Mechanisms and outcomes in children with acute traumatic coagulopathy
Alison Nair, MD
BACKGROUND: Acute traumatic coagulopathy (ATC) is an endogenous biologic response that occurs immediately after injury and is associated with key pathophysiology underlying trauma-related mortality and morbidity in children. Preliminary data from Benioff Children’s Hospital Oakland (BCHO) suggests pediatric ATC has an incidence of 16%, results in a 26% mortality, and leads to worsened morbidities.
GAP: Key epidemiology has yet to be prospectively defined in pediatric ATC. Further, while markers of coagulopathy and endothelial dysfunction have been associated with both adult ATC and poor outcomes in adults after injury, the mechanistic underpinnings of pediatric ATC may be significantly different because the hemostatic system does not reach maturity until adulthood.
• Hypothesis 1: Using a large prospective cohort of pediatric trauma patients, we hypothesize that constellations of clinical characteristics can be delineated into pediatric traumatic phenotypes to be used to risk-stratify and predict multiple organ dysfunction, mortality, and other morbidities.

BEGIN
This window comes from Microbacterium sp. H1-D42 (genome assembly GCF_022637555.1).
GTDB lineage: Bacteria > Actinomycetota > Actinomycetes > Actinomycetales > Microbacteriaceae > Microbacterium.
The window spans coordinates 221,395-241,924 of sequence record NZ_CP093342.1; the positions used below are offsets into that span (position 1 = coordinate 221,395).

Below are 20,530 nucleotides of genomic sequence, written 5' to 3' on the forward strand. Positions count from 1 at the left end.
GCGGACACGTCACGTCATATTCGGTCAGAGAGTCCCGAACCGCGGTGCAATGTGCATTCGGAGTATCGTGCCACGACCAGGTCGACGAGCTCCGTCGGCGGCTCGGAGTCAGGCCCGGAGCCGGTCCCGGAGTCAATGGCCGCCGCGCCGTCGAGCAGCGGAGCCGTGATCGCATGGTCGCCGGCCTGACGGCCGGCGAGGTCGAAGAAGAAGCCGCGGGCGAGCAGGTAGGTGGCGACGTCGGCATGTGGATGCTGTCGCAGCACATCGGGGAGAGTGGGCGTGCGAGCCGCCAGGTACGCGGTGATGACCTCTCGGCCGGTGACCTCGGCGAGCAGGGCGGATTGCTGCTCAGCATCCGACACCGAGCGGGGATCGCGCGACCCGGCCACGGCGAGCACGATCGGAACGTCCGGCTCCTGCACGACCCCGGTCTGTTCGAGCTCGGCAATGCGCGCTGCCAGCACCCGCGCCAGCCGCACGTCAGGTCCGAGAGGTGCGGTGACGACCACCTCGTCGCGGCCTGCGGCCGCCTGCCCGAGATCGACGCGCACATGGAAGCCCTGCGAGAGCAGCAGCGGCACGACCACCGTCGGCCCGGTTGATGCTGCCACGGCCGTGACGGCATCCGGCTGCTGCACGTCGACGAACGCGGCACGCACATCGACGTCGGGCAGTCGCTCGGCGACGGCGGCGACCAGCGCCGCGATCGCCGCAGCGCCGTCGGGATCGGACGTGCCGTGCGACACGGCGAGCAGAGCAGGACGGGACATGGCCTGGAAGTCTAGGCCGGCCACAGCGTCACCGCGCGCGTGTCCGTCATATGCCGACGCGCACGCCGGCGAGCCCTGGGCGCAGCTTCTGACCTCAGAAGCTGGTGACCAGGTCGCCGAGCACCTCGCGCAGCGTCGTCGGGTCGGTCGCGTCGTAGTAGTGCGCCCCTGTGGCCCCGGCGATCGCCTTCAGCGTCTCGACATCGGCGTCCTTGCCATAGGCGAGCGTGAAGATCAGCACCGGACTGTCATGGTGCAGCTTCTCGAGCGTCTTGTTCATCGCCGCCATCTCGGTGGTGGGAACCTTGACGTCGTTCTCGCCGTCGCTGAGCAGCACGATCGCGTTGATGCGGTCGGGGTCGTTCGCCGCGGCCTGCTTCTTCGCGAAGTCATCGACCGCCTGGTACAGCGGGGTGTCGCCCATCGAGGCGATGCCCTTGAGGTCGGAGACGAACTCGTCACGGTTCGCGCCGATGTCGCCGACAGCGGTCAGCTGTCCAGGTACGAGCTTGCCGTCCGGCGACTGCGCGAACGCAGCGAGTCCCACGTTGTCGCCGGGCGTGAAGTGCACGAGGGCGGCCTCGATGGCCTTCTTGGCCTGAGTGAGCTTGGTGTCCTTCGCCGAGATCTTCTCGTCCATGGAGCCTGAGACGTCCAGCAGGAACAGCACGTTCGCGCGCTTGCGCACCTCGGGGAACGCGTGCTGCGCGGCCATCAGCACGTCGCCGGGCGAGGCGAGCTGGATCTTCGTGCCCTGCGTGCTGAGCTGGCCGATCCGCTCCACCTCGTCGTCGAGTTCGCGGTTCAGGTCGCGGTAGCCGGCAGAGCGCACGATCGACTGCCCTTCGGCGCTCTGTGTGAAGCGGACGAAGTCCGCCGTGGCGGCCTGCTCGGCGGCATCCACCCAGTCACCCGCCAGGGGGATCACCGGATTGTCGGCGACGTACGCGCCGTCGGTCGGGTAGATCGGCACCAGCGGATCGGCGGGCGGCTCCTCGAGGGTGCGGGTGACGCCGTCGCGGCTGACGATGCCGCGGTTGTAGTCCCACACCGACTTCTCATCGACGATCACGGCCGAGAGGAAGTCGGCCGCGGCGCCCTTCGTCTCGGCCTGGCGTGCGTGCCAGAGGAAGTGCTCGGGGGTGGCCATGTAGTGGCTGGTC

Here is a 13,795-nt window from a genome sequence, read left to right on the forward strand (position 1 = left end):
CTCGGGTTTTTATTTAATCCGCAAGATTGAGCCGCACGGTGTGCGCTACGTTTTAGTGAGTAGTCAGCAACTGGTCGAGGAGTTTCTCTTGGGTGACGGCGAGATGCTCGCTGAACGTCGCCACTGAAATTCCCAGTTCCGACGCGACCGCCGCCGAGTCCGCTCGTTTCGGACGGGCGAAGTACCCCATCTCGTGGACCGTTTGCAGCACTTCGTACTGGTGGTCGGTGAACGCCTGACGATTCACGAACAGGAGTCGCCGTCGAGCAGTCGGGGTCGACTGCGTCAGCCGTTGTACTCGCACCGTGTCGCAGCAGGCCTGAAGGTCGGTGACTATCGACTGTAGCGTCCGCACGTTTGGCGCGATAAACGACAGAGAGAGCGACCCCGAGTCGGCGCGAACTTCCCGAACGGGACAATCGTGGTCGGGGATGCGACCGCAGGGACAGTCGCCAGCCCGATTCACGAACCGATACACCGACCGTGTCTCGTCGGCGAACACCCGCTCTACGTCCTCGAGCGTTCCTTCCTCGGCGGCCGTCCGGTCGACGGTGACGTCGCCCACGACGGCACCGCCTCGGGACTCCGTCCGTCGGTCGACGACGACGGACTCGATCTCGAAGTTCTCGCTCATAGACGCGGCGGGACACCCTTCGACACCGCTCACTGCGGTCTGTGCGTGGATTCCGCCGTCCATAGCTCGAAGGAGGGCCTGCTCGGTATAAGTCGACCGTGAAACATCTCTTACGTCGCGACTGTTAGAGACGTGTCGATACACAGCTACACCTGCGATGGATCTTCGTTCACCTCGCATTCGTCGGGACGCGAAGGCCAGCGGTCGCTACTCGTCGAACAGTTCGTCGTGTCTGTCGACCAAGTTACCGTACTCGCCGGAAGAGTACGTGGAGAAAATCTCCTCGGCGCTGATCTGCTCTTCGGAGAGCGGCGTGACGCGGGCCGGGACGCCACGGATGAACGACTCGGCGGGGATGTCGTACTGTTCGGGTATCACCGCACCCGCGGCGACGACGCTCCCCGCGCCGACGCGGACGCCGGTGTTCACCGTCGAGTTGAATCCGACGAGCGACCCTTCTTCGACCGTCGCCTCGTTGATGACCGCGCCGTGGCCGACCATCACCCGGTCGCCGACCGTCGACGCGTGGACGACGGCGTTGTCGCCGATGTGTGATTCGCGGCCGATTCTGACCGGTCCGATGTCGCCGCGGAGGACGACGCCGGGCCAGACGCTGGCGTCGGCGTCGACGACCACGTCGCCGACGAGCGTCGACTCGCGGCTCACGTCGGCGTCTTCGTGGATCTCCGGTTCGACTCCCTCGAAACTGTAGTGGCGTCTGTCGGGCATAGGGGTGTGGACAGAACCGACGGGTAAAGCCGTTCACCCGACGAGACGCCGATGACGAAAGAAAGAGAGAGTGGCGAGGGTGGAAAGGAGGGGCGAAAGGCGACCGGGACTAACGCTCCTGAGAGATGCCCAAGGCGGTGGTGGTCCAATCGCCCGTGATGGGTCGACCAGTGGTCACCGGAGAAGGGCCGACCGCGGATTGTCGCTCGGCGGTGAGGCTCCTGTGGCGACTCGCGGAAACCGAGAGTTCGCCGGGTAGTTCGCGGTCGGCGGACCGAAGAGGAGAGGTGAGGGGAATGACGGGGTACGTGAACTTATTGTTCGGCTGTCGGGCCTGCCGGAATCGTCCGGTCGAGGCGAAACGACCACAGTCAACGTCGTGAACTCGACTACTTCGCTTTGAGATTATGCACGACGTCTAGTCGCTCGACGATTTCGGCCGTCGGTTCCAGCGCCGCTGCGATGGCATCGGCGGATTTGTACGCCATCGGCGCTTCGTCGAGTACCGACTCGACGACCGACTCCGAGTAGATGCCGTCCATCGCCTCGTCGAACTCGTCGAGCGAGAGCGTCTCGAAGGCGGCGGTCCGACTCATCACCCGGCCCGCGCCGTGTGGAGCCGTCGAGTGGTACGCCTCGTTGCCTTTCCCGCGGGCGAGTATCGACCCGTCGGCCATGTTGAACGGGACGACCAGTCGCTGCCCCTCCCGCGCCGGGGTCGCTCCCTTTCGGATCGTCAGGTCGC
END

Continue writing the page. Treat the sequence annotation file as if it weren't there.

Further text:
• Hypothesis 2a: To understand coagulation dysfunction, we will evaluate the activated protein C (PC) pathway. We hypothesize that pediatric ATC patients will have elevated activated PC, elevated thrombomodulin, decreased factors V and VIII, and decreased plasminogen activator inhibitor-1, but all to a lesser degree than in adult ATC.
• Hypothesis 2b: To understand endothelial dysfunction, we will analyze several markers implicated in adult ATC. We hypothesize that pediatric ATC patients will have elevated syndecan-1 and Ang-1/Ang-2.
METHODS: In this prospective single center cohort study, we will consecutively enroll pediatric patients presenting to BCHO with traumatic injury over a 1.5-year period. In addition to gathering clinical characteristics and outcomes, included patients will have a blood sample drawn at presentation to measure the above markers of coagulopathy and endothelial dysfunction.
IMPACT: This project aims to understand causative indicators or associations between pediatric ATC, hemostatic abnormalities, and outcomes in pediatric trauma. We anticipate this knowledge will lead to pediatric-specific diagnostic decision support, identification of therapeutic targets, and personalized approaches for treating children following trauma.
Website Link: https://profiles.ucsf.edu/alison.nair